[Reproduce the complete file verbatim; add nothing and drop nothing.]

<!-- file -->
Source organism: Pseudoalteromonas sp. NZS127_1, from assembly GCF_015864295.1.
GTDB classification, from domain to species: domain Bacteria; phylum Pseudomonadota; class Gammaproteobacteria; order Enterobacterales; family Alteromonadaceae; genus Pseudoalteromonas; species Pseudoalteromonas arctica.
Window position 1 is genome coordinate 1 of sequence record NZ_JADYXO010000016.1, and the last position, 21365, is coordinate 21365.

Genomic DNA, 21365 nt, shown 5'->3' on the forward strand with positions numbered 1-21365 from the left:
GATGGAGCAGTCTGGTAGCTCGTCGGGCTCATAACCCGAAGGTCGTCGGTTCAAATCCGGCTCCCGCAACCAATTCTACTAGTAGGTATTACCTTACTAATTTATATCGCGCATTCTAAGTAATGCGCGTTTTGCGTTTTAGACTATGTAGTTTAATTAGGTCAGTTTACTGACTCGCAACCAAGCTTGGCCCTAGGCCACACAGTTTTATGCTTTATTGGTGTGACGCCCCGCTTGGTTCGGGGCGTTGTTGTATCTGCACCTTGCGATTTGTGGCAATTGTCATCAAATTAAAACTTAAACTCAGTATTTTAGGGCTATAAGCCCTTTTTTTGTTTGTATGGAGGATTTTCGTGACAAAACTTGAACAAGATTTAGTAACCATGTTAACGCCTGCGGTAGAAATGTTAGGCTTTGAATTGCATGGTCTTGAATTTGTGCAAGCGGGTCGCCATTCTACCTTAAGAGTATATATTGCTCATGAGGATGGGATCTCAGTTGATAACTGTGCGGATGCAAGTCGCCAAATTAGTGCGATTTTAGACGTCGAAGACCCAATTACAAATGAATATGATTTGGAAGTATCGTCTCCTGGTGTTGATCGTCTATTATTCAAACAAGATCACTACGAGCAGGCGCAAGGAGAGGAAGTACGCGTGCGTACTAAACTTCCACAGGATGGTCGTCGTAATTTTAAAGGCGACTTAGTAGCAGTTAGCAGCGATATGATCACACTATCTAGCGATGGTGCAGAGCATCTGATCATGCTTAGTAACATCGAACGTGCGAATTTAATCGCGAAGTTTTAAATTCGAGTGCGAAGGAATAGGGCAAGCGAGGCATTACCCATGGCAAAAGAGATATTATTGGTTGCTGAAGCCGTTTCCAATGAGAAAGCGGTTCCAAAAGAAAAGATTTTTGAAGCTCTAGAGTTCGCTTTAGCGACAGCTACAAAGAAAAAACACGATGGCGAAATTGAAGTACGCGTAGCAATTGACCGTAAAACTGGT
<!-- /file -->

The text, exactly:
Source organism: Pseudoalteromonas sp. NZS127_1, from assembly GCF_015864295.1.
GTDB classification, from domain to species: domain Bacteria; phylum Pseudomonadota; class Gammaproteobacteria; order Enterobacterales; family Alteromonadaceae; genus Pseudoalteromonas; species Pseudoalteromonas arctica.
Window position 1 is genome coordinate 1 of sequence record NZ_JADYXO010000016.1, and the last position, 21365, is coordinate 21365.

Genomic DNA, 21365 nt, shown 5'->3' on the forward strand with positions numbered 1-21365 from the left:
GATGGAGCAGTCTGGTAGCTCGTCGGGCTCATAACCCGAAGGTCGTCGGTTCAAATCCGGCTCCCGCAACCAATTCTACTAGTAGGTATTACCTTACTAATTTATATCGCGCATTCTAAGTAATGCGCGTTTTGCGTTTTAGACTATGTAGTTTAATTAGGTCAGTTTACTGACTCGCAACCAAGCTTGGCCCTAGGCCACACAGTTTTATGCTTTATTGGTGTGACGCCCCGCTTGGTTCGGGGCGTTGTTGTATCTGCACCTTGCGATTTGTGGCAATTGTCATCAAATTAAAACTTAAACTCAGTATTTTAGGGCTATAAGCCCTTTTTTTGTTTGTATGGAGGATTTTCGTGACAAAACTTGAACAAGATTTAGTAACCATGTTAACGCCTGCGGTAGAAATGTTAGGCTTTGAATTGCATGGTCTTGAATTTGTGCAAGCGGGTCGCCATTCTACCTTAAGAGTATATATTGCTCATGAGGATGGGATCTCAGTTGATAACTGTGCGGATGCAAGTCGCCAAATTAGTGCGATTTTAGACGTCGAAGACCCAATTACAAATGAATATGATTTGGAAGTATCGTCTCCTGGTGTTGATCGTCTATTATTCAAACAAGATCACTACGAGCAGGCGCAAGGAGAGGAAGTACGCGTGCGTACTAAACTTCCACAGGATGGTCGTCGTAATTTTAAAGGCGACTTAGTAGCAGTTAGCAGCGATATGATCACACTATCTAGCGATGGTGCAGAGCATCTGATCATGCTTAGTAACATCGAACGTGCGAATTTAATCGCGAAGTTTTAAATTCGAGTGCGAAGGAATAGGGCAAGCGAGGCATTACCCATGGCAAAAGAGATATTATTGGTTGCTGAAGCCGTTTCCAATGAGAAAGCGGTTCCAAAAGAAAAGATTTTTGAAGCTCTAGAGTTCGCTTTAGCGACAGCTACAAAGAAAAAACACGATGGCGAAATTGAAGTACGCGTAGCAATTGACCGTAAAACTGGT